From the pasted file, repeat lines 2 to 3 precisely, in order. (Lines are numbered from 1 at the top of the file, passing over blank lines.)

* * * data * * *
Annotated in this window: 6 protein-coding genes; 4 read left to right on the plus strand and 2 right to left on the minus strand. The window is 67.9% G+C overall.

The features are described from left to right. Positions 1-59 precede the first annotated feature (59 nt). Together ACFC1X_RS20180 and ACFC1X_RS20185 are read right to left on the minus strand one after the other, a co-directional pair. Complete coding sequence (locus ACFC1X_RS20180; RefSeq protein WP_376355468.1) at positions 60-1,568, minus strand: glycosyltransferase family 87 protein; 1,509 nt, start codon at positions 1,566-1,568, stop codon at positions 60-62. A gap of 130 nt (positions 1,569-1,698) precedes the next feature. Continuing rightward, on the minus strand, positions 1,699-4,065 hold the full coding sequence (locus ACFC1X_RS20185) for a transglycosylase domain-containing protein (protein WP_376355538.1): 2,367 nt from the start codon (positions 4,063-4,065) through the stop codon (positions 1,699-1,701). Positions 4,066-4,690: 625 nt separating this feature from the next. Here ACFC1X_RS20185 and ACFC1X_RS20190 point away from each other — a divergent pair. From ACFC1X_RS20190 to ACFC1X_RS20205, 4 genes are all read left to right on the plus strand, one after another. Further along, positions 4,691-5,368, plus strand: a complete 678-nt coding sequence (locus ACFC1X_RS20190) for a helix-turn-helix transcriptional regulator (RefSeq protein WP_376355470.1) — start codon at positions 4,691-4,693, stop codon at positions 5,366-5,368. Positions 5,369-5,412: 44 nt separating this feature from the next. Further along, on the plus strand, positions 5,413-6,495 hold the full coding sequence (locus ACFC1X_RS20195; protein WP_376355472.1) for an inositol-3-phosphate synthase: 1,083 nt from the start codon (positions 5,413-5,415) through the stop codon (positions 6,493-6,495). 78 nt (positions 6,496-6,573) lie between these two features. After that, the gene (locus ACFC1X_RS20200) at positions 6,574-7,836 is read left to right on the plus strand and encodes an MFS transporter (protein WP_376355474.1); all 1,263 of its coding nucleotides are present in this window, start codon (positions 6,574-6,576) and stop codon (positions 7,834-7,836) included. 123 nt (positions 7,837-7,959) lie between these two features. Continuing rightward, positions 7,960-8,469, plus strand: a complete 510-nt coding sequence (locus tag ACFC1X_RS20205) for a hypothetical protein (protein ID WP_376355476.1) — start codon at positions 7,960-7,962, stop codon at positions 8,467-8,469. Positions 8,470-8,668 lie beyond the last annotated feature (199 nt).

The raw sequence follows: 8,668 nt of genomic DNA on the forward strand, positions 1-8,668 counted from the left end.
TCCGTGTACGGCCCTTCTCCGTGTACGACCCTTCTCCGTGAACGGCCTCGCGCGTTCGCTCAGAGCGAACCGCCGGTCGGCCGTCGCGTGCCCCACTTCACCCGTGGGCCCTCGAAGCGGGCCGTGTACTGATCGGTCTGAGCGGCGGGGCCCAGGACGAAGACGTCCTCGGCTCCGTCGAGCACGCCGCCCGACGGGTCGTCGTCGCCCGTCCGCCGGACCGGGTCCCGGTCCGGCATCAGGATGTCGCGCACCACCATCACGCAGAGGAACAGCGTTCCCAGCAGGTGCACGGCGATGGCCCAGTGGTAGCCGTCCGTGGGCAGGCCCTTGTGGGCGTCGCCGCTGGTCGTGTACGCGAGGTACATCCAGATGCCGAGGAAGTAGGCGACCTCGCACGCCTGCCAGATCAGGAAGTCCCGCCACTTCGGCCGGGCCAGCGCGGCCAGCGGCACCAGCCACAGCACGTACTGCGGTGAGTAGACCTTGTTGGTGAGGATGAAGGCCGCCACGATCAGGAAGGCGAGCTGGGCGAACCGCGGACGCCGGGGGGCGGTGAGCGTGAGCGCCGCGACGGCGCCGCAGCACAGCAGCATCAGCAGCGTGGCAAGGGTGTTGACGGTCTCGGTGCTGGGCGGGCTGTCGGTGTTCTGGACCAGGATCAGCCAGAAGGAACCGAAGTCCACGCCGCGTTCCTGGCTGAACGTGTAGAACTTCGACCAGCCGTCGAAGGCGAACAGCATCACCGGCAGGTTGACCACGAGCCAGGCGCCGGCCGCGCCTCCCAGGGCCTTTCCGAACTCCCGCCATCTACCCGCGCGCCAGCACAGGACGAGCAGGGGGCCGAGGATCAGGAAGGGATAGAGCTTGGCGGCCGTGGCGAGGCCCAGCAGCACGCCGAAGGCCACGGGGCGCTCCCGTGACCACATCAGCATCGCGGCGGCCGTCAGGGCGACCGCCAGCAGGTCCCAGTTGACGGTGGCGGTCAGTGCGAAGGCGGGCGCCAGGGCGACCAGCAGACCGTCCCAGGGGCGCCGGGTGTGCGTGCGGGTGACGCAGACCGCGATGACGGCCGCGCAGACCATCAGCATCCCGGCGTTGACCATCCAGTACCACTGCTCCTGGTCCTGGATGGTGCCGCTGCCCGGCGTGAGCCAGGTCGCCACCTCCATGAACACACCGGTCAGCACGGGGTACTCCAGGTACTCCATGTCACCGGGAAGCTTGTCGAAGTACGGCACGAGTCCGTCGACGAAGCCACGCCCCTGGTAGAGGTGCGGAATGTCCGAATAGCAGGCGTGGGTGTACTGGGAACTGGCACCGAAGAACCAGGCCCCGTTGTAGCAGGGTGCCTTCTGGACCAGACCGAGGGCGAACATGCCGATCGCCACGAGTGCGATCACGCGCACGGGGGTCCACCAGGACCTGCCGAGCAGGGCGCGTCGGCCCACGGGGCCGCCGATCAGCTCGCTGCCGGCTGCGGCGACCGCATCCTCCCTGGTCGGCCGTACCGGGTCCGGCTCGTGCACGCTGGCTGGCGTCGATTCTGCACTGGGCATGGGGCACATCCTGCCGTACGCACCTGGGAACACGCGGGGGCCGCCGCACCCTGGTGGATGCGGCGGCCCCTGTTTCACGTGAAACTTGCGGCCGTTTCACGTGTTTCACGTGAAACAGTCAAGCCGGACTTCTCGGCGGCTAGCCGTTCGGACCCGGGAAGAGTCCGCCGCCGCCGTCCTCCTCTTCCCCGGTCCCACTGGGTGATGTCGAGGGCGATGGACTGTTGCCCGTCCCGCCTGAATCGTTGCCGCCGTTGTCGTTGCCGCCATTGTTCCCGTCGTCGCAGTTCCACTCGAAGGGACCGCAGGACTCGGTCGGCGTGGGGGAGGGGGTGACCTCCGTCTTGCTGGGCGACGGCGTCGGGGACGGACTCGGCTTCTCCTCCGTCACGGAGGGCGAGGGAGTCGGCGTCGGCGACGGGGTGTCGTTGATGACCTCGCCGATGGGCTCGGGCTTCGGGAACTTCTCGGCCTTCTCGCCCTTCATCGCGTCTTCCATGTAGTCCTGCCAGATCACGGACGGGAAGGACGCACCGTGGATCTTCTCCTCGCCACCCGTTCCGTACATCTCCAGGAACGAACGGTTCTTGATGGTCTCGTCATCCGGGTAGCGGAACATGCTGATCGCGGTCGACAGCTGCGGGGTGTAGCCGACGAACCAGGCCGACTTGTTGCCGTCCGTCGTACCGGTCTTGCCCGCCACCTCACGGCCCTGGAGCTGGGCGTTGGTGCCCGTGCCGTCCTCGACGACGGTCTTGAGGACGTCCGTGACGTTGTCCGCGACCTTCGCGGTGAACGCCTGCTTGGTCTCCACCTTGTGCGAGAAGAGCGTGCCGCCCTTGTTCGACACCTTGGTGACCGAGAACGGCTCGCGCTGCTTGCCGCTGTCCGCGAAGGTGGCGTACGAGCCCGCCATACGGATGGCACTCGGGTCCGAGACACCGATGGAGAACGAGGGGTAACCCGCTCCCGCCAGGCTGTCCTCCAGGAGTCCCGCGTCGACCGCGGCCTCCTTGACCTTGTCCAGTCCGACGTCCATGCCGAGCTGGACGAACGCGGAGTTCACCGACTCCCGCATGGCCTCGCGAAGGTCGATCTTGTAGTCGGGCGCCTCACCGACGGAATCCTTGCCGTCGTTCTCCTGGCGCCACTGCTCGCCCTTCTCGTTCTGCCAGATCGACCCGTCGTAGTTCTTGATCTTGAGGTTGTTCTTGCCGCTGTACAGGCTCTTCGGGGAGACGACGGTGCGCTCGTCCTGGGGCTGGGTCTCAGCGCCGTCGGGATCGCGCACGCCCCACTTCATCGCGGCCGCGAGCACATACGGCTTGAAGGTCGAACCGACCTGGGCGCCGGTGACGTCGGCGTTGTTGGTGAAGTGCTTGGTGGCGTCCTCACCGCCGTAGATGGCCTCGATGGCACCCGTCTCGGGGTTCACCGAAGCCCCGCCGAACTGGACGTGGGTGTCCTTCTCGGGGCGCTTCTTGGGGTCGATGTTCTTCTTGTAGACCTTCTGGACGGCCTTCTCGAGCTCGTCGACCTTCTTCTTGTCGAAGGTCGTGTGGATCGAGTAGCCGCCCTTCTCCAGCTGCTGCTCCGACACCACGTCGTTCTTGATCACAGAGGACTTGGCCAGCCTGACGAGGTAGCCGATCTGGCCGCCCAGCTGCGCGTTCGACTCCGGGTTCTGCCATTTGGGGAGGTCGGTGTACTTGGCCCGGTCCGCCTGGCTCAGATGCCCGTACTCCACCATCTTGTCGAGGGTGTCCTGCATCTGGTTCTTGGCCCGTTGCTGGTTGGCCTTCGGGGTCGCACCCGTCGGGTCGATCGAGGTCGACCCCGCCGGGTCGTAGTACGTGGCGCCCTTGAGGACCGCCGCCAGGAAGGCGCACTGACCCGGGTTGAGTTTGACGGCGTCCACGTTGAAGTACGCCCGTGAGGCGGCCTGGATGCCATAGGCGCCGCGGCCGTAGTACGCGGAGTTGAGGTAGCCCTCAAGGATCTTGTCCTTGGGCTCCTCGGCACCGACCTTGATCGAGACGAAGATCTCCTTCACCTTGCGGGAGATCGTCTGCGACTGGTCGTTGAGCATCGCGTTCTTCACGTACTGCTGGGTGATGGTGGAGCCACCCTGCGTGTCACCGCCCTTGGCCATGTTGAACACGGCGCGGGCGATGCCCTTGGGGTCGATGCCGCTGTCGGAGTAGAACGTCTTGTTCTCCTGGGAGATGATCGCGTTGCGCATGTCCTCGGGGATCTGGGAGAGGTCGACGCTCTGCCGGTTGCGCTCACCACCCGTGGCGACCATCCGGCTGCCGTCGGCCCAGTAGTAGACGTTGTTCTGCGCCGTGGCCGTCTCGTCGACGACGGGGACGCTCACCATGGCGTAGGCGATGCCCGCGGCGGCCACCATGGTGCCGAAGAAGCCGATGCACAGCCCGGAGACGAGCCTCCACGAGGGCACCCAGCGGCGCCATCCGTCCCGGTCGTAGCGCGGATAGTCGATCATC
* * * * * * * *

The features are described from left to right. Positions 1-59 precede the first annotated feature (59 nt). Together ACFC1X_RS20180 and ACFC1X_RS20185 are read right to left on the minus strand one after the other, a co-directional pair. Complete coding sequence (locus ACFC1X_RS20180; RefSeq protein WP_376355468.1) at positions 60-1,568, minus strand: glycosyltransferase family 87 protein; 1,509 nt, start codon at positions 1,566-1,568, stop codon at positions 60-62. A gap of 130 nt (positions 1,569-1,698) precedes the next feature. Continuing rightward, on the minus strand, positions 1,699-4,065 hold the full coding sequence (locus ACFC1X_RS20185) for a transglycosylase domain-containing protein (protein WP_376355538.1): 2,367 nt from the start codon (positions 4,063-4,065) through the stop codon (positions 1,699-1,701). Positions 4,066-4,690: 625 nt separating this feature from the next. Here ACFC1X_RS20185 and ACFC1X_RS20190 point away from each other — a divergent pair. From ACFC1X_RS20190 to ACFC1X_RS20205, 4 genes are all read left to right on the plus strand, one after another. Further along, positions 4,691-5,368, plus strand: a complete 678-nt coding sequence (locus ACFC1X_RS20190) for a helix-turn-helix transcriptional regulator (RefSeq protein WP_376355470.1) — start codon at positions 4,691-4,693, stop codon at positions 5,366-5,368. Positions 5,369-5,412: 44 nt separating this feature from the next. Further along, on the plus strand, positions 5,413-6,495 hold the full coding sequence (locus ACFC1X_RS20195; protein WP_376355472.1) for an inositol-3-phosphate synthase: 1,083 nt from the start codon (positions 5,413-5,415) through the stop codon (positions 6,493-6,495). 78 nt (positions 6,496-6,573) lie between these two features. After that, the gene (locus ACFC1X_RS20200) at positions 6,574-7,836 is read left to right on the plus strand and encodes an MFS transporter (protein WP_376355474.1); all 1,263 of its coding nucleotides are present in this window, start codon (positions 6,574-6,576) and stop codon (positions 7,834-7,836) included. 123 nt (positions 7,837-7,959) lie between these two features. Continuing rightward, positions 7,960-8,469, plus strand: a complete 510-nt coding sequence (locus tag ACFC1X_RS20205) for a hypothetical protein (protein ID WP_376355476.1) — start codon at positions 7,960-7,962, stop codon at positions 8,467-8,469. Positions 8,470-8,668 lie beyond the last annotated feature (199 nt).

The raw sequence follows: 8,668 nt of genomic DNA on the forward strand, positions 1-8,668 counted from the left end.